Sportsfile Stephen O'Keeffe will play in Saturday's AIB All-Ireland senior club hurling final.
gunning for glory

'We realise how lucky we are to be on this journey' - All-Ireland title bid and leaving Waterford

Stephen O’Keeffe is central to Ballygunner’s hopes of success on Saturday.

FAITH AND PERSISTENCE have not been commodities in short supply in Ballygunner.

They have built a hurling empire in Waterford over the last decade and since 2014 they have been unbeatable on the county senior hurling scene, completing eight-in-a-row last autumn.

From the outside, arriving at an All-Ireland final for the first time next Saturday feels like a logical conclusion but within the club this national prize has not always been a pursuit that has consumed them.

“I remember when we started out on our run in Waterford, the first goal was, without it being said or anything, to be one of the three-in-a-row teams in Ballygunner,” says goalkeeper Stephen O’Keeffe.

“There was a great team that won in the ’60s and another one in the ’90s, to be able to compare yourself to those would have been huge from a confidence side of things. I don’t think it was a case from the first championship win in Waterford that we were looking at an All-Ireland as the baseline to measure ourselves off.

“It was Munster we wanted to get over.”

The province has given them plenty to contend with. For all their local dominance, parlaying those wins in Waterford into successes in Munster was not straightforward. No club has lost more Munster hurling finals, their 2018 win felt like a seismic breakthrough for this group and last month’s victory over Kilmallock seemed important in reinforcing their credentials.

“We were trying to get over the hump in Munster for three or four years in a row,” recalls O’Keeffe.

“Coming up against Na Piarsaigh twice (in finals), one of the best club teams to have come out of Munster in the last 20, 30 years. coming up against Thurles Sars and losing by a point. Tough losses to take.

“It certainly wasn’t a case of we’re competing at a level where we’re better than other teams and we’re just leaving games behind us. There’s no real games that stick in the craw to that extent. Munster is a very, very hard province to get out of.

“We finally did (win) in 2018 and I think there’s players that have come on since then, that maybe don’t have the hang-ups of losing those games and that’s including even the loss to Borris-Ileigh in 2019.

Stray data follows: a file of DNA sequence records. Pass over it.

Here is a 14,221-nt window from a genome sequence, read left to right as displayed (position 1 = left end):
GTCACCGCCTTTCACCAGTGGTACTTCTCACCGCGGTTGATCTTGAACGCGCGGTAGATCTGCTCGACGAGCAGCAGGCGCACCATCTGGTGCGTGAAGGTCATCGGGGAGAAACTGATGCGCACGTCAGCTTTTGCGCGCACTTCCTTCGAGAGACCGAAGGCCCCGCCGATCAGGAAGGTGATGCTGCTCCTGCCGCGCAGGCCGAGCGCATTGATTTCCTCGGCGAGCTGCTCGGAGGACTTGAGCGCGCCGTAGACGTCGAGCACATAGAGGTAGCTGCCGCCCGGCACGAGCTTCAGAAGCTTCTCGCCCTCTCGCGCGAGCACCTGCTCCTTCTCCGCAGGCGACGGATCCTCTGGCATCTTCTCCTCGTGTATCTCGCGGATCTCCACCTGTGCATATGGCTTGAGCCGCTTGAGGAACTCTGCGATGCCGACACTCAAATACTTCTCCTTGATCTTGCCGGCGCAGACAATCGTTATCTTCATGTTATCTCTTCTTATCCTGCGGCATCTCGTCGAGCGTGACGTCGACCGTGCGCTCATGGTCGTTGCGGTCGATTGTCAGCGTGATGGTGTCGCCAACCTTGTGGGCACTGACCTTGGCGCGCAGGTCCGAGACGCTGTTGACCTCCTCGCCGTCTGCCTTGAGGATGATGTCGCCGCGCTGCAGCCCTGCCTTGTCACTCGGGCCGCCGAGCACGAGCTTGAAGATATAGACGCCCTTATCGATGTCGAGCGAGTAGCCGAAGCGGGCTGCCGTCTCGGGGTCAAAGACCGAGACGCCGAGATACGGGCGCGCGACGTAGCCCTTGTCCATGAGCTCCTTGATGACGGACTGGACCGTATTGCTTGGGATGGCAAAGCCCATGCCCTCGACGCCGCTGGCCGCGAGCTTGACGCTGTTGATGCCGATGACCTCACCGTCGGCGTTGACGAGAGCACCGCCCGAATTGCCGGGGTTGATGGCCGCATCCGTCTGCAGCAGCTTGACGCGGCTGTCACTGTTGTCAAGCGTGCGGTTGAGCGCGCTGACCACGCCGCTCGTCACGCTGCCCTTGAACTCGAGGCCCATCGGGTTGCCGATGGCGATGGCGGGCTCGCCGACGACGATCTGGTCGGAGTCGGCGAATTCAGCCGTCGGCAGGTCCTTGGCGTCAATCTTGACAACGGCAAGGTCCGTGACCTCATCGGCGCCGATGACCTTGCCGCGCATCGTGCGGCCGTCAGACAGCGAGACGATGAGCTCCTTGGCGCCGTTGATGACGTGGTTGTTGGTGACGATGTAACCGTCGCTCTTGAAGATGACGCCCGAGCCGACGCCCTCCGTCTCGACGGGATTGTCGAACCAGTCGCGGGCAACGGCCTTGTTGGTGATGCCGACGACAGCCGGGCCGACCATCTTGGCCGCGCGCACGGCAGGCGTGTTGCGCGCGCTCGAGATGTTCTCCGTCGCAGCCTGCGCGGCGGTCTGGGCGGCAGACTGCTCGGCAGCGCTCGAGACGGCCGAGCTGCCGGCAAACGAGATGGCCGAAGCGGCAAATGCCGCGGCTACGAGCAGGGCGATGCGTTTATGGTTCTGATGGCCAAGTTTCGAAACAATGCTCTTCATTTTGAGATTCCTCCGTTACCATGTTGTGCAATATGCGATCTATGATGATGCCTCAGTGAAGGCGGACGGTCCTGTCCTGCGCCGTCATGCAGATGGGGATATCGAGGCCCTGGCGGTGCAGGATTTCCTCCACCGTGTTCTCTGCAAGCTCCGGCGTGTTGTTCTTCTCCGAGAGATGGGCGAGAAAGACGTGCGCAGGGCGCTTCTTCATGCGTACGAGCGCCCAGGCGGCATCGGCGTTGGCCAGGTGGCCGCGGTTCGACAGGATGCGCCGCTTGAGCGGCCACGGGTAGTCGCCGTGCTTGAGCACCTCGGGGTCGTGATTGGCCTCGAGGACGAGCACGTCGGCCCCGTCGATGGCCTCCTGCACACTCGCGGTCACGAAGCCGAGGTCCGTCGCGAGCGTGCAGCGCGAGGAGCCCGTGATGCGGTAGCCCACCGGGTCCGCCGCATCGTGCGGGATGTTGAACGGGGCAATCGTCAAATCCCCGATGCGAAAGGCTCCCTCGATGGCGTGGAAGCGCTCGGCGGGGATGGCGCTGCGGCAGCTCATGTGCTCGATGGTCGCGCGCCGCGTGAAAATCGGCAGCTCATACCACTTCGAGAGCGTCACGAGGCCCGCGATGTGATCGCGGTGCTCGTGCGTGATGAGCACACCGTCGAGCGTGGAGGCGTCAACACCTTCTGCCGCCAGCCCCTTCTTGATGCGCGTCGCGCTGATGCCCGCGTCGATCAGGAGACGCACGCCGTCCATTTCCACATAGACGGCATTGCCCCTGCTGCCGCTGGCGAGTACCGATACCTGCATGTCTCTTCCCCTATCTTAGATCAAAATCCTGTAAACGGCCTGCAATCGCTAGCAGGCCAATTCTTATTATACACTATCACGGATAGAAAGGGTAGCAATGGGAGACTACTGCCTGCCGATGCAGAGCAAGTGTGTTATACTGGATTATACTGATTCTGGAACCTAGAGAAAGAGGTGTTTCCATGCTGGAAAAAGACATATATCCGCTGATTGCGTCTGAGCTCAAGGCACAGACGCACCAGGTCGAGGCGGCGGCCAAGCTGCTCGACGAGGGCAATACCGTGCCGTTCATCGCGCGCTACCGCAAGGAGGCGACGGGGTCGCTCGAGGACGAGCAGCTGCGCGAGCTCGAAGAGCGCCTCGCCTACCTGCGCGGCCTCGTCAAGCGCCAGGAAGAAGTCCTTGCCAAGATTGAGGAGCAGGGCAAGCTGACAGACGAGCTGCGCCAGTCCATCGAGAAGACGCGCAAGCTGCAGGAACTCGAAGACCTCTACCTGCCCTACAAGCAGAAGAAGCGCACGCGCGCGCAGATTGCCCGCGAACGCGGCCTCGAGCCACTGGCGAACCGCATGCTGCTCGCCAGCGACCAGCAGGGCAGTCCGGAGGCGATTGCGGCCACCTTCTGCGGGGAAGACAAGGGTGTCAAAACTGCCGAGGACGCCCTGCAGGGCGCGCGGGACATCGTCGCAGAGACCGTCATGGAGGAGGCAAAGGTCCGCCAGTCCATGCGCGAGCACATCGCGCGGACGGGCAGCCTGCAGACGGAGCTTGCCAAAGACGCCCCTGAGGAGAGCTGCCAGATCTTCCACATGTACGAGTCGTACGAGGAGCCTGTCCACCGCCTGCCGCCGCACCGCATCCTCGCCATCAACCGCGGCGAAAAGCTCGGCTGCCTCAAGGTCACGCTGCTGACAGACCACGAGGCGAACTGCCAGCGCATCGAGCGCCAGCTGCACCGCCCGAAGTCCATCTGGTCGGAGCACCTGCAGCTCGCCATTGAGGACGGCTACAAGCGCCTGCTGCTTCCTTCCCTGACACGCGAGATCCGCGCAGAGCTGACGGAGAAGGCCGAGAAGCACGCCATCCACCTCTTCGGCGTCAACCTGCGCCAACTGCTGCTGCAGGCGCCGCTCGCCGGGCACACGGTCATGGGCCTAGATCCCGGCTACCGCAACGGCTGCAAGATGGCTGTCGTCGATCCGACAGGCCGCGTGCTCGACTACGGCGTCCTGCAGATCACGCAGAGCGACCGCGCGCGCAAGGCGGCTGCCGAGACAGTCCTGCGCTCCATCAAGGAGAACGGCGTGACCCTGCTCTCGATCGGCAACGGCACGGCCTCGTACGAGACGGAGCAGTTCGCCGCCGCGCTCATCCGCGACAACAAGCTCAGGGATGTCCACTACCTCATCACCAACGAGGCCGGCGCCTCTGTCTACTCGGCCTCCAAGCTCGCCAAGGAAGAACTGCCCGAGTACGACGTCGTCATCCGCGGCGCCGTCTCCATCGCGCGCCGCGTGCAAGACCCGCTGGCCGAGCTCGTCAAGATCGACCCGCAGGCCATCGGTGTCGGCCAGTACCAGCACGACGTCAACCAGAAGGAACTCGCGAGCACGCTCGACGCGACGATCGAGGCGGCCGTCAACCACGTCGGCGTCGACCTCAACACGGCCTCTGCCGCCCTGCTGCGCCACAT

“There’s players playing on this team now that they were there as supporters, as children. To be projecting that sense of we have win this time because we didn’t win last time, it doesn’t come into it because you’ve young players coming in fresh that don’t know any different. We’re in an All-Ireland final now and we’re looking forward to it.”

ballygunner-celebrate-with-the-trophy Ryan Byrne / INPHO Ballygunner players celebrate their win over Kilmallock in the Munster final. Ryan Byrne / INPHO / INPHO

Twice before the club had contested All-Ireland semi-finals and lost out in 2002 and 2019, before they ended that streak of reversals last month against Derry’s Slaughtneil. O’Keeffe can appreciate the wider significance of becoming only the third Waterford side to contest an All-Ireland hurling decider and the attempt to be the first Deise outfit to win it.

“Definitely we realise how lucky we are to be on this journey together. You want it to culminate in a win on Saturday obviously. But yeah I suppose sometimes it’s important to take a minute just to take stock of the journey you’ve been on.

“There’s a brilliant culture in Ballygunner. They’re hurling mad. Flags go up as soon as we get into a county final and they stay up for as long as we manage to stay in the competition. I think everyone is just excited, looking forward to it. It’s an important day for the club.

“But in terms from a playing point of view, we’ve done pretty well to keep the circle quite tight. A lot of us are very close friends at the moment so it’s quite easy to stay insulated from that angle.”

O’Keeffe has become more central to their efforts since his decision to pull the plug on his Waterford career. In late December 2020 he announced he was stepping away from the county scene and confirmed last October that there would be no comeback as Waterford goalkeeper.

stephen-okeeffe Tommy Dickson / INPHO Waterford's Stephen O'Keeffe. Tommy Dickson / INPHO / INPHO

“I suppose at the time when I made the decision I just couldn’t make myself give the commitment that’s needed at that level, but I wasn’t making a sweeping statement in my head that this is going to be it for me forever.

“It’s just as the year went on and I was enjoying playing with Ballygunner and having a bit of time back in my own life, then it became clear from that.”

Saturday’s game sees them renew acquaintances with Ballyhale Shamrocks, the Kilkenny kingpins that bettered them in the 2019 semi-final by five points.

“It essentially came down to the fact that we had a goal chance and we didn’t get it and they had a goal chance and they did take it,” says O’Keeffe.

“It certainly wasn’t a case of being ahead and then getting white line fever and any regrets. It was just a sense of we can compete at this level and we were mad to get back into the All-Ireland series again and give it another shot I suppose.

“They have a lot of star players in their forwards that would be the envy of a lot of clubs around the country. But we do pride ourselves in our backs and keeping clean sheets and keeping scores down as much as possible. We definitely have a lot of confidence in ourselves as a defensive unit, we’re under no illusions how hard the challenge is.”


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